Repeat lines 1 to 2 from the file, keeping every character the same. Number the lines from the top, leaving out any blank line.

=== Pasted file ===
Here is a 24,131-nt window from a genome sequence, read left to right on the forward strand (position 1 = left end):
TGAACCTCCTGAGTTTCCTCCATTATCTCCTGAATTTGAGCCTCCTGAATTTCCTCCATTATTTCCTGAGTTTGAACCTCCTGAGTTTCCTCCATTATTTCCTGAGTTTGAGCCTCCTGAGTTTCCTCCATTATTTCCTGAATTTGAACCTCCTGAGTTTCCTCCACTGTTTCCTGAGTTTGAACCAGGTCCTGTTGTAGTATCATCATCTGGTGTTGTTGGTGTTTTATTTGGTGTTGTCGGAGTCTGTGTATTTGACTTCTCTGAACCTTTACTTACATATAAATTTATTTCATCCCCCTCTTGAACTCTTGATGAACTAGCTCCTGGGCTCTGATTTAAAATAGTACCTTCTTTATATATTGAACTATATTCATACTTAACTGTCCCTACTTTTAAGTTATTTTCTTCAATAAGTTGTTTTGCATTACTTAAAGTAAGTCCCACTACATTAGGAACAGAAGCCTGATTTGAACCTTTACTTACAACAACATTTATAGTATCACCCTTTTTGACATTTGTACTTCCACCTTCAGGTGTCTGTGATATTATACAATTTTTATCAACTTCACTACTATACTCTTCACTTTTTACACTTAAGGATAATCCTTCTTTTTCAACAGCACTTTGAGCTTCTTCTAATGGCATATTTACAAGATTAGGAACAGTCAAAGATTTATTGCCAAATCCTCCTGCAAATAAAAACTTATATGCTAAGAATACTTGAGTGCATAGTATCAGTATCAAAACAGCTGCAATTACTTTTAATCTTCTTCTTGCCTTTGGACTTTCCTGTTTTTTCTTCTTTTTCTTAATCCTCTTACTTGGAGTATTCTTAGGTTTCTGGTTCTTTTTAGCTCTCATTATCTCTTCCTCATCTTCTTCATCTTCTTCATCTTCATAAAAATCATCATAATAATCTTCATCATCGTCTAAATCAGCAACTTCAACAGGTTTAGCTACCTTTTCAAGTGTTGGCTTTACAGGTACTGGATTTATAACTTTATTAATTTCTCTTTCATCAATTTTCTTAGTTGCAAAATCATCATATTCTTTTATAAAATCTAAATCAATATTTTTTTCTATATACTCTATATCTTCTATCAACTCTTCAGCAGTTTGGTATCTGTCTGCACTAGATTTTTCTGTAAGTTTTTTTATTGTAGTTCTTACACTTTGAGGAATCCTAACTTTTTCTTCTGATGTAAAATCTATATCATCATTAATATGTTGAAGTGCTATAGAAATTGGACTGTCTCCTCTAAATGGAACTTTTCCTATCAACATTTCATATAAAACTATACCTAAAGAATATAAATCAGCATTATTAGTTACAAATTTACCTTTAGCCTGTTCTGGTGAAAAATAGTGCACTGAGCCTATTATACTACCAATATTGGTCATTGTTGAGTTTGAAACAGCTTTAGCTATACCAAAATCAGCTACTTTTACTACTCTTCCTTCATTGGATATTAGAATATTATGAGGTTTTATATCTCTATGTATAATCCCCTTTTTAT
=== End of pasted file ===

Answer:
Here is a 24,131-nt window from a genome sequence, read left to right on the forward strand (position 1 = left end):
TGAACCTCCTGAGTTTCCTCCATTATCTCCTGAATTTGAGCCTCCTGAATTTCCTCCATTATTTCCTGAGTTTGAACCTCCTGAGTTTCCTCCATTATTTCCTGAGTTTGAGCCTCCTGAGTTTCCTCCATTATTTCCTGAATTTGAACCTCCTGAGTTTCCTCCACTGTTTCCTGAGTTTGAACCAGGTCCTGTTGTAGTATCATCATCTGGTGTTGTTGGTGTTTTATTTGGTGTTGTCGGAGTCTGTGTATTTGACTTCTCTGAACCTTTACTTACATATAAATTTATTTCATCCCCCTCTTGAACTCTTGATGAACTAGCTCCTGGGCTCTGATTTAAAATAGTACCTTCTTTATATATTGAACTATATTCATACTTAACTGTCCCTACTTTTAAGTTATTTTCTTCAATAAGTTGTTTTGCATTACTTAAAGTAAGTCCCACTACATTAGGAACAGAAGCCTGATTTGAACCTTTACTTACAACAACATTTATAGTATCACCCTTTTTGACATTTGTACTTCCACCTTCAGGTGTCTGTGATATTATACAATTTTTATCAACTTCACTACTATACTCTTCACTTTTTACACTTAAGGATAATCCTTCTTTTTCAACAGCACTTTGAGCTTCTTCTAATGGCATATTTACAAGATTAGGAACAGTCAAAGATTTATTGCCAAATCCTCCTGCAAATAAAAACTTATATGCTAAGAATACTTGAGTGCATAGTATCAGTATCAAAACAGCTGCAATTACTTTTAATCTTCTTCTTGCCTTTGGACTTTCCTGTTTTTTCTTCTTTTTCTTAATCCTCTTACTTGGAGTATTCTTAGGTTTCTGGTTCTTTTTAGCTCTCATTATCTCTTCCTCATCTTCTTCATCTTCTTCATCTTCATAAAAATCATCATAATAATCTTCATCATCGTCTAAATCAGCAACTTCAACAGGTTTAGCTACCTTTTCAAGTGTTGGCTTTACAGGTACTGGATTTATAACTTTATTAATTTCTCTTTCATCAATTTTCTTAGTTGCAAAATCATCATATTCTTTTATAAAATCTAAATCAATATTTTTTTCTATATACTCTATATCTTCTATCAACTCTTCAGCAGTTTGGTATCTGTCTGCACTAGATTTTTCTGTAAGTTTTTTTATTGTAGTTCTTACACTTTGAGGAATCCTAACTTTTTCTTCTGATGTAAAATCTATATCATCATTAATATGTTGAAGTGCTATAGAAATTGGACTGTCTCCTCTAAATGGAACTTTTCCTATCAACATTTCATATAAAACTATACCTAAAGAATATAAATCAGCATTATTAGTTACAAATTTACCTTTAGCCTGTTCTGGTGAAAAATAGTGCACTGAGCCTATTATACTACCAATATTGGTCATTGTTGAGTTTGAAACAGCTTTAGCTATACCAAAATCAGCTACTTTTACTACTCTTCCTTCATTGGATATTAGAATATTATGAGGTTTTATATCTCTATGTATAATCCCCTTTTTAT